Trump walks the tightrope

23rd June 2019

Missile batteries

Iranian missile batteries disabled by cyber attack

US President, Donald Trump, continues to walk a political tightrope in the Middle East.  Trump has been trying to paint himself as the great statesman in recent days, for pulling back from a decision which may have resulted in the deaths of 150 innocent Iranians.  Trump claims that he called off air strikes upon Iran at the last minute last week, after being told of the potential death toll.  The threatened strikes were in response to the Iranians shooting down an unmanned US spy drone, which had ‘strayed’ into Iranian air space.

Quite where Trump imagines he gets the authority to toy with the lives of 150 Iranians, or anyone else, is anyone’s guess.  The fact that he can portray himself as magnanimous for not indulging in this arbitrary execution is monstrous.  The position is further compounded by the fact that Trump is responding to a crisis which is largely of his own making.

In pulling the US out of the Joint Comprehensive Plan of Action (JCPOA), the Iran nuclear deal signed between Tehran and Barack Obama, Trump triggered increased tensions with Iran.  The renewed sanctions as a result have upped the pressure upon the Iranian economy, given the hardliners in the Islamic Republic greater prominence and squeezed the living standards of ordinary Iranians to breaking point.

Trump may not have killed any Iranians in a direct military strike, on this occasion, but the US sanctions regime, combined with the profiteering, corruption and ineptitude of the Iranian government itself, is ensuring that the people of Iran are suffocating slowly.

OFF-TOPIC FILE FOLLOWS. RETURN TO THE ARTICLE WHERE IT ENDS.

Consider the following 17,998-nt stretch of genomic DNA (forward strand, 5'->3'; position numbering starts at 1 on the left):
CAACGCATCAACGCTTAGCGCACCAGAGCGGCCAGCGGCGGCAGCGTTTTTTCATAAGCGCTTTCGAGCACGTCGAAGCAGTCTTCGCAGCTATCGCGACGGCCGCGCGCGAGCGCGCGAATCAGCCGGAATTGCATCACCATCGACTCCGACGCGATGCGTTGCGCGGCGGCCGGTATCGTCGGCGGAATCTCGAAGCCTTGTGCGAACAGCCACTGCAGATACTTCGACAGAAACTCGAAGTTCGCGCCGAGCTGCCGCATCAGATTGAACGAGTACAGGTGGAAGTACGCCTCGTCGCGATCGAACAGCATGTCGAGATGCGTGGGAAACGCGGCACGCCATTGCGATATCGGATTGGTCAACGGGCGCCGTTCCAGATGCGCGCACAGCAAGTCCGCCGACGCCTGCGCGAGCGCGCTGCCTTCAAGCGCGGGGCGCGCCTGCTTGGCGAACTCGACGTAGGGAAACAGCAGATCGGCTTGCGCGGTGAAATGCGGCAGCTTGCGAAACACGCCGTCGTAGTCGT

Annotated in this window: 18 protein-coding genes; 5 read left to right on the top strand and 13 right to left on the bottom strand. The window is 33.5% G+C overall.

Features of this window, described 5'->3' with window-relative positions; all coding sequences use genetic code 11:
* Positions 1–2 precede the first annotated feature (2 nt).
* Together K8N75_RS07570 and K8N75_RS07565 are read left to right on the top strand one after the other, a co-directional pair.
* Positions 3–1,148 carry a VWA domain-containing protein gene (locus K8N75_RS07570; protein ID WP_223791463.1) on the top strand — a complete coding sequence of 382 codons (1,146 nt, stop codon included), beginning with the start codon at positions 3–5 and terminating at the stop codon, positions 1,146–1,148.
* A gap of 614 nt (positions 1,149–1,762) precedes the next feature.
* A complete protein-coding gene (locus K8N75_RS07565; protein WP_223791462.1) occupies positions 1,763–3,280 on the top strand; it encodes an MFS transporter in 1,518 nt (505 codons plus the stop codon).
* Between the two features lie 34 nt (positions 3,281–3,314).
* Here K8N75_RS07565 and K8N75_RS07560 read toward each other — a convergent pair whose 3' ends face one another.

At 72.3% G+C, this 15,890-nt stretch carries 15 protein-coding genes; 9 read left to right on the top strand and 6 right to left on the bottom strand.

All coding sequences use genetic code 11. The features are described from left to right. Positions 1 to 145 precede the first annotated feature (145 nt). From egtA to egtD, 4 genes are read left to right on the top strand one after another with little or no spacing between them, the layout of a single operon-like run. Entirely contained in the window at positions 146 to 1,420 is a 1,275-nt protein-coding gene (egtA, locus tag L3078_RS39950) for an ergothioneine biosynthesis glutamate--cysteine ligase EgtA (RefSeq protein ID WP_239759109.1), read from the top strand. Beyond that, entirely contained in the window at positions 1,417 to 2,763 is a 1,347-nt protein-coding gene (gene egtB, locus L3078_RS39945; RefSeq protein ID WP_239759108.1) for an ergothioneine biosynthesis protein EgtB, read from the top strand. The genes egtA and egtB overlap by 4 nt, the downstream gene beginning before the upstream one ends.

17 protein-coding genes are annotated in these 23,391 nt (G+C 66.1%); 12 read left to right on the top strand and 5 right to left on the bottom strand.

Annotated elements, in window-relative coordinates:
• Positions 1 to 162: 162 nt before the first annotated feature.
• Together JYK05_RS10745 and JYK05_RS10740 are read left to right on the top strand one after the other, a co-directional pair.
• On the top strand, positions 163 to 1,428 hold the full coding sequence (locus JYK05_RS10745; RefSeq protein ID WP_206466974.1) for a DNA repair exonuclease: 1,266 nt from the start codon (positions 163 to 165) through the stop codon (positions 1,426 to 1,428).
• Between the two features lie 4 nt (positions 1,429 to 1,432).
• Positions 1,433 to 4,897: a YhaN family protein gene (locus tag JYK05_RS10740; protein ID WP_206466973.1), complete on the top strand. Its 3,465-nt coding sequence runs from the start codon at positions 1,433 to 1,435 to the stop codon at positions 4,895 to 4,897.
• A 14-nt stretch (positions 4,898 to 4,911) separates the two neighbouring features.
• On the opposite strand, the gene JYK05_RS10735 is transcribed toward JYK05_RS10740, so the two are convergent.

Recent reports indicate that US retaliation has taken the form of cyber attacks upon Iranian weapons systems.  US officials claim that the cyberattacks, part of a contingency plan developed over weeks amid escalating tensions, have disabled the Iranian computer systems that control its rocket and missile launchers.

The United States is determined to stem the tide of Iranian influence in the region, particularly its support for Hezbollah in Lebanon, Houthi rebels in Yemen, its role against intervention in Syria and its influence upon the government of Iraq. The US is supported by its regional proxies in Israel and Saudi Arabia, who are equally concerned that the power and influence of Iran does not upset their own designs to be regional superpowers.

The US, Saudis and Israel have a collective interest in keeping the flow of oil to the West, while at the same time ensuring the flow of weapons from the US and UK into the Middle East.

White House hawks in the form of National Security Adviser, John Bolton, and Secretary of State, Mike Pompeo, have argued for military strikes against Iran.  Trump’s recent stand down is by no means a guarantee that the threat of conflict is over or that one could not erupt due to mistake or misunderstanding.

The recent attacks upon oil tankers in the Persian Gulf appear to be the first steps in a pattern of provocation in which Iran is blamed for actions which the US has to then address, in order to protect its ‘vital interests’.

Whatever the US may say publicly the only endgame for the Trump administration is regime change in Iran.  The economy in Iran is on its knees, protests continue to sweep the country, the credibility of the regime is lower than ever.  Oil exports are virtually at zero, further compounding the weakness of the economy and the misery of the Iranian people.  In short, Iran poses no economic or military threat to the United States.

The Iranian people have suffered 40 years of mendacity, poverty and oppression under the Islamic Republic.  They are undoubtedly ready for change, just not change imposed by the US or its proxies, but change which they lead and the direction of which they determine.  That is something the Trump White House will not be comfortable with as regime change for the US means change that is pro US.

Given the history of US intervention in the region a US friendly government in Iran is not something which can be guaranteed, or which the Iranian people should be expected to deliver.

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